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Sailing through air

Sailors' passing game stealing the show

In Mark Drake’s previous 29 years as head football coach at Steamboat Springs High School, the running game has almost always been the focal point of the offense.

But in the words of the veteran coach, “Throwing the ball is a lot more fun.”

Through the first six games of the 2003 schedule, Steamboat’s offensive production has emerged as the biggest story of the season and arguably the most surprising development in the Western Slope League.



Steamboat has compiled 2,433 total yards, 1,424 of which have come through the air. Nearly 59 percent of the Sailors’ offensive output this season has come from throwing the ball.

In Drake’s history as Steamboat’s coach, he has sent numerous players on to collegiate football at all levels and even won a state championship, but he has never had a passing offense like the one he’s guiding this season.



“There were years we couldn’t have done this,” Drake said. “It has been a lot of fun. The kids are enjoying it, and throwing the ball is a lot more fun than playing smash-mouth football, but you have to have the talent to throw the football.”

The talent starts with senior quarterback David May. He remains humble and a bit hesitant to talk about his individual season, passing off credit to the job being done by Steamboat’s relatively inexperienced and frequently undersized offensive line and its stable of receivers.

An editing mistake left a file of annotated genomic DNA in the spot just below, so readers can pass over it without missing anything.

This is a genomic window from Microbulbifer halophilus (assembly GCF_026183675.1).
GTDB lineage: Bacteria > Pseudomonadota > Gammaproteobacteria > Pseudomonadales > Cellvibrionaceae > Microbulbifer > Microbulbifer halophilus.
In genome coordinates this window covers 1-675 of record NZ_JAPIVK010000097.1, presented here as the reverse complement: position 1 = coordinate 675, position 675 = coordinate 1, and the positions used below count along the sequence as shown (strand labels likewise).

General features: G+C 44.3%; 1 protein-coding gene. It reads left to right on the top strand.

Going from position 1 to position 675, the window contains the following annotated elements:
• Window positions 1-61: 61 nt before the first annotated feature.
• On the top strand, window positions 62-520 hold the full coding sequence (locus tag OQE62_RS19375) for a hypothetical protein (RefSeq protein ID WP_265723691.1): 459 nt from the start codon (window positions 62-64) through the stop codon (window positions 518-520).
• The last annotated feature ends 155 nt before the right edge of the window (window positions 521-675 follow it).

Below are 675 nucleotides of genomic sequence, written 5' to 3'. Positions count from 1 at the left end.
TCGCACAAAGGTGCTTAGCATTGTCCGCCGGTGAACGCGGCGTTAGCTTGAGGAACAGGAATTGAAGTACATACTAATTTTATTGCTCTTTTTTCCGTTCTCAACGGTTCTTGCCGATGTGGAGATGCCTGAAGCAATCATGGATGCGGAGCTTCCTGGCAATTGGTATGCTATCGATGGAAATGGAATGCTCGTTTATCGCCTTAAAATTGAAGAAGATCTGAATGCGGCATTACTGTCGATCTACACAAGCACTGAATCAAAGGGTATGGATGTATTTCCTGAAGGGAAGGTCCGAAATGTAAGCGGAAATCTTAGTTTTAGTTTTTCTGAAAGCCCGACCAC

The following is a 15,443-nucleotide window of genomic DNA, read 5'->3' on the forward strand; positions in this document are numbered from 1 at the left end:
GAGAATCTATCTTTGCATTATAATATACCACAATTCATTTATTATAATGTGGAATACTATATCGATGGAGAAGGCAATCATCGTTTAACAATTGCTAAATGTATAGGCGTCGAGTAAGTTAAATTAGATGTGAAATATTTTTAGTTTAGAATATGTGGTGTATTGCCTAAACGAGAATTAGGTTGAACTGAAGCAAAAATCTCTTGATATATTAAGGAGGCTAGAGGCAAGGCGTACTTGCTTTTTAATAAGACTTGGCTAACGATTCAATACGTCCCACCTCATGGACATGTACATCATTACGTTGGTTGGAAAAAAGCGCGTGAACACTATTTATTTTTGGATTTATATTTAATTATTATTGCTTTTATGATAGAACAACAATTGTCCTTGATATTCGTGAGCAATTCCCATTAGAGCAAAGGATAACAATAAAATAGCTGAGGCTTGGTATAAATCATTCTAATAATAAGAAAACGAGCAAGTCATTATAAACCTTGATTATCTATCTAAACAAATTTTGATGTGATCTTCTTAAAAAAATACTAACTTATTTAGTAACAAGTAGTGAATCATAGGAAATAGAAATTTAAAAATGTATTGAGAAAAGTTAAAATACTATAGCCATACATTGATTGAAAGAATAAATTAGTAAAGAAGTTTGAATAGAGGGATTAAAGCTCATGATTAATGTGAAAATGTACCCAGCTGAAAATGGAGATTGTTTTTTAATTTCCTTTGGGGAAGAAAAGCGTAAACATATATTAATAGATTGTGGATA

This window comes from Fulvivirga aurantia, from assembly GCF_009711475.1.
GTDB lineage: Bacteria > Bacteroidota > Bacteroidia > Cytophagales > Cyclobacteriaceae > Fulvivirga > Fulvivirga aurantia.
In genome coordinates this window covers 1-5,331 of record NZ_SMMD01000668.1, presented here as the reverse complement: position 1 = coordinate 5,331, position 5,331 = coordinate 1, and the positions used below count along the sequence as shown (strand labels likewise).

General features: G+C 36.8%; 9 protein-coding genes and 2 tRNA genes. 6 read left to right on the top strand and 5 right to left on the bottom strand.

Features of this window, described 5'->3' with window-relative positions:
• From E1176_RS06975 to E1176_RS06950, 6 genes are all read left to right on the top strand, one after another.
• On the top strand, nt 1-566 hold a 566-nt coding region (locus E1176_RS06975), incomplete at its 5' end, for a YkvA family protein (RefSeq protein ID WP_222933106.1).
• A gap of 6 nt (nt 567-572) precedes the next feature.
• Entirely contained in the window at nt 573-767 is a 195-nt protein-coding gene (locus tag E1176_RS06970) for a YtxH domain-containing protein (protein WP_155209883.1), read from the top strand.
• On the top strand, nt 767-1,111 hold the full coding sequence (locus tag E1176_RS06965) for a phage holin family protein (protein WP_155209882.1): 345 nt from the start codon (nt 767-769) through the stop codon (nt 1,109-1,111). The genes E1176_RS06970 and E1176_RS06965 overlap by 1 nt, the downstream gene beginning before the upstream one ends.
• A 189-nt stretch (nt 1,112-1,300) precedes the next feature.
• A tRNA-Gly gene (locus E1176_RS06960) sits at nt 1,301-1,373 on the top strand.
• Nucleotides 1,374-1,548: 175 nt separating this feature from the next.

But May’s numbers speak for him. After throwing for 200 yards and a touchdown in Friday night’s win over Delta, May has thrown for 1,223 yards and 11 touchdowns through the air. He has completed 85 of 144 passes, a percentage of nearly 60 percent, and thrown only three interceptions. Using NCAA statistics, that’s a quarterback rating of 151.4.

Overall, 13 of the Sailors’ 30 offensive touchdowns this season have come through the air with five receivers accounting for those 13 scores. Nine receivers have been used in this year’s offensive scheme.

May started a majority of Steamboat’s games last season because Joel Adams, the original starting quarterback, went down with a knee injury early. But May said he never felt completely in control of the offense and learned quickly he had lessons to learn on quarterbacking a varsity football team.

“Last year, when I came up to the line, I knew who I was going to throw it to and locked in,” May said. “This year, I have been able to make the reads and see what the defense is giving me.”

May credits the initial stages of his maturation process to a new seven-on-seven passing camp he and 10 of his teammates went to in Highlands Ranch during the summer.

Junior Kevin Dombey went as the center to snap the ball. Otherwise, it was a camp solely designed for backs, receivers, tight ends and signal callers to practice.

Steamboat defeated several larger schools, and it was there, the players said, that they started to believe this year’s offense had the skill and speed to be explosive.

“There’s really not a whole lot of ways to defend us,” said senior receiver/back Lonny Radford. “Compared with the last few years, the offense is a lot more complex. Coach Drake is an offensive coach, and he loves offense, and I think having big offensive production is making him excited.”